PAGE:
Hong Kong: Entitlement To More Than One Rest Day Plus An Alternative Holiday? 

January, 2006 - Cynthia Chung, Partner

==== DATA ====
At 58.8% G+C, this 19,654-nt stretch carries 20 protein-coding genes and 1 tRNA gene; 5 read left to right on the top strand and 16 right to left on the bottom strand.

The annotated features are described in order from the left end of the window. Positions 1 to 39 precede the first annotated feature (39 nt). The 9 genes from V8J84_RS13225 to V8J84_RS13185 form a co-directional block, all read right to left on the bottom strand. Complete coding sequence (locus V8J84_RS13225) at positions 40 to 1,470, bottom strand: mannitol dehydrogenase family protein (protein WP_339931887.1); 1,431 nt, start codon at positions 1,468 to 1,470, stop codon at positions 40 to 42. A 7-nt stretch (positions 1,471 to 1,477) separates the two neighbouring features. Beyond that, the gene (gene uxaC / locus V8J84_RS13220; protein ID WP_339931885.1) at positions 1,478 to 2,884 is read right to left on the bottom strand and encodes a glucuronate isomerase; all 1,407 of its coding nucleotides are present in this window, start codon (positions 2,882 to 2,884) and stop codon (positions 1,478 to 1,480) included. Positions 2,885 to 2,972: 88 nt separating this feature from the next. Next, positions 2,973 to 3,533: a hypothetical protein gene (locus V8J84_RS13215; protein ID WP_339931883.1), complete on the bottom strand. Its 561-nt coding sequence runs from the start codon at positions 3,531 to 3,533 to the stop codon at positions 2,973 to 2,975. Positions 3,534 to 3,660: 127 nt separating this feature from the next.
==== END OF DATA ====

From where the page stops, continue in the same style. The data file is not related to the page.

In Hong Kong, some employers grant to employees more than one day off per week while the Employment Ordinance (“EO”) only requires the employer to grant one rest day in every period of seven days. Under such circumstances, there is a question as to whether the employees are entitled to an alternative holiday when the statutory holiday falls on a day off. The recent decision of the Court of Appeal in Tam Wai Mei (“Tam”) v Cathay Pacific Airways Limited (“Cathay”) CACV 232/2005 decided on this issue. This appeal case was an appeal from a decision of the Court of First Instance. In June 2005, the Court of First Instance ruled that by Tam’s shift roster, she was only required to work five days a week. The EO does not prohibit an employer from granting more than one rest day to the employees and thus in this case Tam was entitled to two rest days per week. By not granting Tam an alternative holiday when a statutory holiday fell on a rest day, Cathay was in breach of section 39 of the EO and liable to claim for compensation for not granted the statutory holidays as provided under that section. This decision had a significant impact on employers in Hong Kong who practise five-days work (Monday to Friday) per week and the rest day, in particular, Saturday, may not be clearly specified as a contractual day off or a statutory rest day. Based on the decision of the case, if the statutory holiday falls on any of the rest days, the employee would be entitled to an alternative holiday. If the employers have not granted the alternative holiday in accordance with the EO, it would have the effect of making such employers liable to claims for outstanding statutory holidays which fall on Saturdays. In the Court of Appeal, the decision of the Court of First Instance was overruled. According to the findings by the Appeal Judges, Cathay had in place a roster system under which Tam was notified the days on which she was required to work by the roster supplied on a monthly basis before the beginning of each month for which the roster was applied. The roster was marked clearly with the days on which Tam was required to work and it was marked “off” on two days in each week when Tam was not required to work. The way in which the roster system worked was in accordance with the requirements of section 39 of the EO. In addition, the Appeal Judges found that there was no warrant that the days marked “off” in the rosters should be treated as rest days under section 17 of the EO as there was no contractual provision between the parties to give effect to that. By giving Tam more than one rest day per week, Cathay was in compliance with the EO. In particular, it should be noted that she had been notified well in advance of the statutory holidays upon which she would be required to work and in such case the roster would specify at least an equivalent number of days “off” in lieu of each particular statutory holiday. The Court of Appeal ruled that such practice was in a manner and to the extent complied with the EO in relation to the grant of rest days and statutory holidays. On the part of the employers, if they grant more than one day off per week to the employees, they must notify the employees when the employees will be given an alternative holiday in substitution for a statutory holiday in order to comply with the EO.



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